We are ALL one blood clot away  ( stroke) from someone else wishing we had accepted that we won't live forever and had made plans, much less in the state of mind able to navigate an increasingly complex financial landscape ( Social Security, Medicare, when to take SS,  income taxes after retirement,  understanding tax ramifications and withdrawal strategies for your brokerage accounts, picking a Medicare Advantage or Supplement plan, and losing a spouse and dropping to one Social Security check...can you live on one check? Many people in the US rely almost solely on SS....what a shock when one check disappears on death of first spouse.)


Does anyone know your burial wishes? Doesn't matter if your wishes are 'In my will"....the will many times isnt found and read for quite a time after the death and funeral...


Speaking of wills, does someone you trust KNOW where it is?!?!? If it's in a safe, who has the combo?


I'm sure I forgot something. That list is long enough!!!


You know what they say.... "You don't know what you don't know". 


Better to make plans while you still can, especially if you have ANY assets like a home, retirement accounts, bank accounts, annuities, valuables like gold coins, guns etc.


YES most bank and brokerages accounts pass via beneficiary, but people forget to change the beneficiaries when they divorce or remarry. Same with life insurance policies.


And if you're a single older woman, be prepared to be taken advantage of by everyone you have to hire.  Most of them can assess your ignorance in a heartbeat and convince you to add expensive additions for plumbing, heating,  home repairs, car repairs, etc.


It's brutal. But you can prepare.


@Sooner  excellent topic....because.....:


SO much to manage just at the time when cognitive decline begins....


How many people do you think are going to navigate the gimmicky Medicare Advantage Plans and Supplement plans EVERY YEAR in the fall when you can make changes?


Most will do what they do with car insurance....set it and forget it...which can be expensive.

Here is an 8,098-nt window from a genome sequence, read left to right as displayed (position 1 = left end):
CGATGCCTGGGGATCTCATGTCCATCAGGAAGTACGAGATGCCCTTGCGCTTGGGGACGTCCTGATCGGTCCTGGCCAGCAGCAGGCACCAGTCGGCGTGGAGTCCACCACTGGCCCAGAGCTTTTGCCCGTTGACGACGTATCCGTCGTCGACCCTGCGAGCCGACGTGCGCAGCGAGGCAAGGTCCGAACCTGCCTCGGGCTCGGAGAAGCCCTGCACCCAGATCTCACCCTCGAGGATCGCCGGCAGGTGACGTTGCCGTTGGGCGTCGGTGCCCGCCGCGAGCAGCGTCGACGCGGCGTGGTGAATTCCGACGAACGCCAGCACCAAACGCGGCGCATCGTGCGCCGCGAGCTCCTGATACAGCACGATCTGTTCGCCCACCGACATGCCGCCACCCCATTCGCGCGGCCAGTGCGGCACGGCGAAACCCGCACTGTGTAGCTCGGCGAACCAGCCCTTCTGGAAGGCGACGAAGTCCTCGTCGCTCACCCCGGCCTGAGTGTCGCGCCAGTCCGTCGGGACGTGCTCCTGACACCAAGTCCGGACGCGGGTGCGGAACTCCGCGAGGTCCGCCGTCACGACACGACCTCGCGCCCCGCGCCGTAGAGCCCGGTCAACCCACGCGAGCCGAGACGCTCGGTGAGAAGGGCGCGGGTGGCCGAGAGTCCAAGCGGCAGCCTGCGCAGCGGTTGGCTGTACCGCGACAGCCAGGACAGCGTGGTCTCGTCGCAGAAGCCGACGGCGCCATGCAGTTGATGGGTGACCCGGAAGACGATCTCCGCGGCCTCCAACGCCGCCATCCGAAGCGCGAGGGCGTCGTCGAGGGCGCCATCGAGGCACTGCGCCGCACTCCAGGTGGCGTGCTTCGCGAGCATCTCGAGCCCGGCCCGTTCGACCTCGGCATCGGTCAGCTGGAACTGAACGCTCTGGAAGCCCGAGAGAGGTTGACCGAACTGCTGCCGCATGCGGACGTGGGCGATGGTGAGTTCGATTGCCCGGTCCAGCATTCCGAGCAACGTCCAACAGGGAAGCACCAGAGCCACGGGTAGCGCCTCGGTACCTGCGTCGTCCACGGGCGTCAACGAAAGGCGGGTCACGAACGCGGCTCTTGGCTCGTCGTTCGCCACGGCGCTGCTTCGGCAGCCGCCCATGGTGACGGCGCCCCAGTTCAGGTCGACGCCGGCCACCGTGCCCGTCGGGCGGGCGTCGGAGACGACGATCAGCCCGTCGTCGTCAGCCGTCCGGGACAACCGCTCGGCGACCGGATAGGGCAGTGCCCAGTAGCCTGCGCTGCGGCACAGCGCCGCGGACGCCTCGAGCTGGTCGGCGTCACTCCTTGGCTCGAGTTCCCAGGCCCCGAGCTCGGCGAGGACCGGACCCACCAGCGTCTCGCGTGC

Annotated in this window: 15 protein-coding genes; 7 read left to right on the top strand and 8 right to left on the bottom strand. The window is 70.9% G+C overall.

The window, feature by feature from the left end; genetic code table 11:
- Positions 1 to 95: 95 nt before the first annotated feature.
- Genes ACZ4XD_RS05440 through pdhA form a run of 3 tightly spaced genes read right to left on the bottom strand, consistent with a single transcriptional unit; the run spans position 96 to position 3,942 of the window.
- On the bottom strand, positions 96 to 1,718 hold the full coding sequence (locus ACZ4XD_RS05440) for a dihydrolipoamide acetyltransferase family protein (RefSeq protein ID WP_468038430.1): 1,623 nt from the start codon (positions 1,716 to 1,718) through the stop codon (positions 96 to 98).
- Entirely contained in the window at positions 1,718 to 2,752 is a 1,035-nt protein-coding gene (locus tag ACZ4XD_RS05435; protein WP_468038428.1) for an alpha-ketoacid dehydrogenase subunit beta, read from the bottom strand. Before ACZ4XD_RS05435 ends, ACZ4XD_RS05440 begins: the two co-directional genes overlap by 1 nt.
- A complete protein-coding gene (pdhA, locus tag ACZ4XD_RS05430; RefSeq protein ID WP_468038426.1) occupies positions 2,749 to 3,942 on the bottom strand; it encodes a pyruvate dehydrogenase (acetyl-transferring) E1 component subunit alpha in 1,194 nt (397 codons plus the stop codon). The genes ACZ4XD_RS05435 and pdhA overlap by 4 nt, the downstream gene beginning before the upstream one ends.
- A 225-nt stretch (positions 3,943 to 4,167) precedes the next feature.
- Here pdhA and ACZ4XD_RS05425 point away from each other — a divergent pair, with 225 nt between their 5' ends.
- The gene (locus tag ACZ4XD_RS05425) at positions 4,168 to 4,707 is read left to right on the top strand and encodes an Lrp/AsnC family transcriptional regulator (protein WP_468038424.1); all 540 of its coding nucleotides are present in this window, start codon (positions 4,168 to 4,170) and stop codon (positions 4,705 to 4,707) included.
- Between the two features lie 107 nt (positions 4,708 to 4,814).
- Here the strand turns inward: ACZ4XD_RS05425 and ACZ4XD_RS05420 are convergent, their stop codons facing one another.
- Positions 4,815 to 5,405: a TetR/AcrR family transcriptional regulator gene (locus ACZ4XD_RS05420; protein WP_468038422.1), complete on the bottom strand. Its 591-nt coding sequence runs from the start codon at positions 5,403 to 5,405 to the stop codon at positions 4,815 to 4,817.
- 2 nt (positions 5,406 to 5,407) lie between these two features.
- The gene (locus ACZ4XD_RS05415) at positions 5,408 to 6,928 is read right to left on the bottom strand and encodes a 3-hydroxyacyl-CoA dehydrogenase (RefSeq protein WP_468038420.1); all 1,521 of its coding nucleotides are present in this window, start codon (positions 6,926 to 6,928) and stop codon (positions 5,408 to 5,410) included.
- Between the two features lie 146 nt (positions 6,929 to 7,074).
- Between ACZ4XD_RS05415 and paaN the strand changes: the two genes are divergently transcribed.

O the joy of growing old!!!

Esteemed Contributor
Posts: 5,633
Registered: ‎03-10-2010

Re: If you have aging parents see a lawyer

Before adult children go making consultations with lawyers they need to have an open and frank talk with their parents.  Hopefully the parents and the children can agree about informing and helping one another.  25 years ago, when my parents were in their mid 70s, I raised the issue with my Dad ( Mom already had signs of mild dementia).  My Dad was very relieved I brought up the issue; he had been pondering which of his 2 kids would do it or should we jointly do it. I replied " pick one; it wouldn't work for us to be a team on this. My Dad then immediately asked me to do it.  My parents and I went to an attorney who set up an estate plan and a trust.  Although my brother and I lived in CA and my parents lived in MD, everything went perfectly.  I buried both my parents in Arlington, sold their home, hired ( and sometimes fired) live in caregivers, moved my Mom into a convalescent home in CA once my Dad passed, filed the estate taxes and distributed their estate proceeds as per their wishes.  I also prepaid for both their funerals in advance (which I recommend).  DH and I set up our estate plan when we were in our 50s, had it reviewed once we left CA for our retirement home in AZ.  That's been 12 years and we feel it is once again time to update our trust ( these things are living documents and need to be tweaked occasionally.

Trusted Contributor
Posts: 1,874
Registered: ‎04-03-2016

Re: If you have aging parents see a lawyer

[ Edited ]

Niece just recently had her father pass away. She was close to him but as his friend became closer and moved in 5 years ago, her father became less and less available.  In the end the woman refused to let her see him. Fortunately hospice nurses saw the terrible injustice and allowed her and neighbors (they were also refused) sneak visits when possible.  She was also denied entry to home after death even though she was promised momentoes.  She has had to hire lawyer now.  It was sad at funeral for additional reasons.  I should mention father suffered from Parkinsons.